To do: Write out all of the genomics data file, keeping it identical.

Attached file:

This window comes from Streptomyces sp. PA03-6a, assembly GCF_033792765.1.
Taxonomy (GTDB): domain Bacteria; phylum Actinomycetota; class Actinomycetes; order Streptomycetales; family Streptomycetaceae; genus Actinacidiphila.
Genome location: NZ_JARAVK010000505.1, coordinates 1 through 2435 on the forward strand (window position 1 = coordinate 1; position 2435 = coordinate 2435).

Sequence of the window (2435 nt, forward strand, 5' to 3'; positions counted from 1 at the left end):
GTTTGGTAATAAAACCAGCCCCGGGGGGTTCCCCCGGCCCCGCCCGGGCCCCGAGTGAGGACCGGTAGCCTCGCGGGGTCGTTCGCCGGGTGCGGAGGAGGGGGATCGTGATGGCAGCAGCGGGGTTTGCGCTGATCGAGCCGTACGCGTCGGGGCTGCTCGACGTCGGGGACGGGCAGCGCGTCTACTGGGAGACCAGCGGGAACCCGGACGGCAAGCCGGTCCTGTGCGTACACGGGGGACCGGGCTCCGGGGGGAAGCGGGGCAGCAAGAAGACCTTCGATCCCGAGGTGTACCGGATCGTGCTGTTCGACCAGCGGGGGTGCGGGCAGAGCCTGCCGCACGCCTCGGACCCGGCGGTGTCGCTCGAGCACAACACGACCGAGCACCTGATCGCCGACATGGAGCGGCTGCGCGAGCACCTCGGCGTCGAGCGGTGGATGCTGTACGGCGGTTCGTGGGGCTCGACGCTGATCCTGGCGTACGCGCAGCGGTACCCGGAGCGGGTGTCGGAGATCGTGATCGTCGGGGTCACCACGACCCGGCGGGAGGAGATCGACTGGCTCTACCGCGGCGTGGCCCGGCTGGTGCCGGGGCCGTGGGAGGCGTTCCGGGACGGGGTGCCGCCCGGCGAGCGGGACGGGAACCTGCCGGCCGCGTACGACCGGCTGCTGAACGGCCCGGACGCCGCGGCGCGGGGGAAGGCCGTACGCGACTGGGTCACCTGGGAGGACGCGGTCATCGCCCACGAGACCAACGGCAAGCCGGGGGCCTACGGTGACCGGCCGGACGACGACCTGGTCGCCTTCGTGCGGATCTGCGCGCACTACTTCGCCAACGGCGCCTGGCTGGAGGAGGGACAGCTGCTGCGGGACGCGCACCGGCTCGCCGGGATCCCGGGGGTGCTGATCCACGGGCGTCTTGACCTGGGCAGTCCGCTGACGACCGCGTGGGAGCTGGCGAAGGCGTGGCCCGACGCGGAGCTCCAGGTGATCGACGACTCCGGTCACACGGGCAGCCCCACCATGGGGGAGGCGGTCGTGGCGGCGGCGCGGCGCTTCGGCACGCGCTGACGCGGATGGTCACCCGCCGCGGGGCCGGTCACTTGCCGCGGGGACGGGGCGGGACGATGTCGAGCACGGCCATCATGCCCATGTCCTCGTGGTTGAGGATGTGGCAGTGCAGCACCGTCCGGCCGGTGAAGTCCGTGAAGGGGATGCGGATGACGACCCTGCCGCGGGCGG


This window comes from Streptomyces sp. PA03-6a, assembly GCF_033792765.1.
Taxonomy (GTDB): domain Bacteria; phylum Actinomycetota; class Actinomycetes; order Streptomycetales; family Streptomycetaceae; genus Actinacidiphila.
Genome location: NZ_JARAVK010000505.1, coordinates 1 through 2435 on the forward strand (window position 1 = coordinate 1; position 2435 = coordinate 2435).

Sequence of the window (2435 nt, forward strand, 5' to 3'; positions counted from 1 at the left end):
GTTTGGTAATAAAACCAGCCCCGGGGGGTTCCCCCGGCCCCGCCCGGGCCCCGAGTGAGGACCGGTAGCCTCGCGGGGTCGTTCGCCGGGTGCGGAGGAGGGGGATCGTGATGGCAGCAGCGGGGTTTGCGCTGATCGAGCCGTACGCGTCGGGGCTGCTCGACGTCGGGGACGGGCAGCGCGTCTACTGGGAGACCAGCGGGAACCCGGACGGCAAGCCGGTCCTGTGCGTACACGGGGGACCGGGCTCCGGGGGGAAGCGGGGCAGCAAGAAGACCTTCGATCCCGAGGTGTACCGGATCGTGCTGTTCGACCAGCGGGGGTGCGGGCAGAGCCTGCCGCACGCCTCGGACCCGGCGGTGTCGCTCGAGCACAACACGACCGAGCACCTGATCGCCGACATGGAGCGGCTGCGCGAGCACCTCGGCGTCGAGCGGTGGATGCTGTACGGCGGTTCGTGGGGCTCGACGCTGATCCTGGCGTACGCGCAGCGGTACCCGGAGCGGGTGTCGGAGATCGTGATCGTCGGGGTCACCACGACCCGGCGGGAGGAGATCGACTGGCTCTACCGCGGCGTGGCCCGGCTGGTGCCGGGGCCGTGGGAGGCGTTCCGGGACGGGGTGCCGCCCGGCGAGCGGGACGGGAACCTGCCGGCCGCGTACGACCGGCTGCTGAACGGCCCGGACGCCGCGGCGCGGGGGAAGGCCGTACGCGACTGGGTCACCTGGGAGGACGCGGTCATCGCCCACGAGACCAACGGCAAGCCGGGGGCCTACGGTGACCGGCCGGACGACGACCTGGTCGCCTTCGTGCGGATCTGCGCGCACTACTTCGCCAACGGCGCCTGGCTGGAGGAGGGACAGCTGCTGCGGGACGCGCACCGGCTCGCCGGGATCCCGGGGGTGCTGATCCACGGGCGTCTTGACCTGGGCAGTCCGCTGACGACCGCGTGGGAGCTGGCGAAGGCGTGGCCCGACGCGGAGCTCCAGGTGATCGACGACTCCGGTCACACGGGCAGCCCCACCATGGGGGAGGCGGTCGTGGCGGCGGCGCGGCGCTTCGGCACGCGCTGACGCGGATGGTCACCCGCCGCGGGGCCGGTCACTTGCCGCGGGGACGGGGCGGGACGATGTCGAGCACGGCCATCATGCCCATGTCCTCGTGGTTGAGGATGTGGCAGTGCAGCACCGTCCGGCCGGTGAAGTCCGTGAAGGGGATGCGGATGACGACCCTGCCGCGGGCGG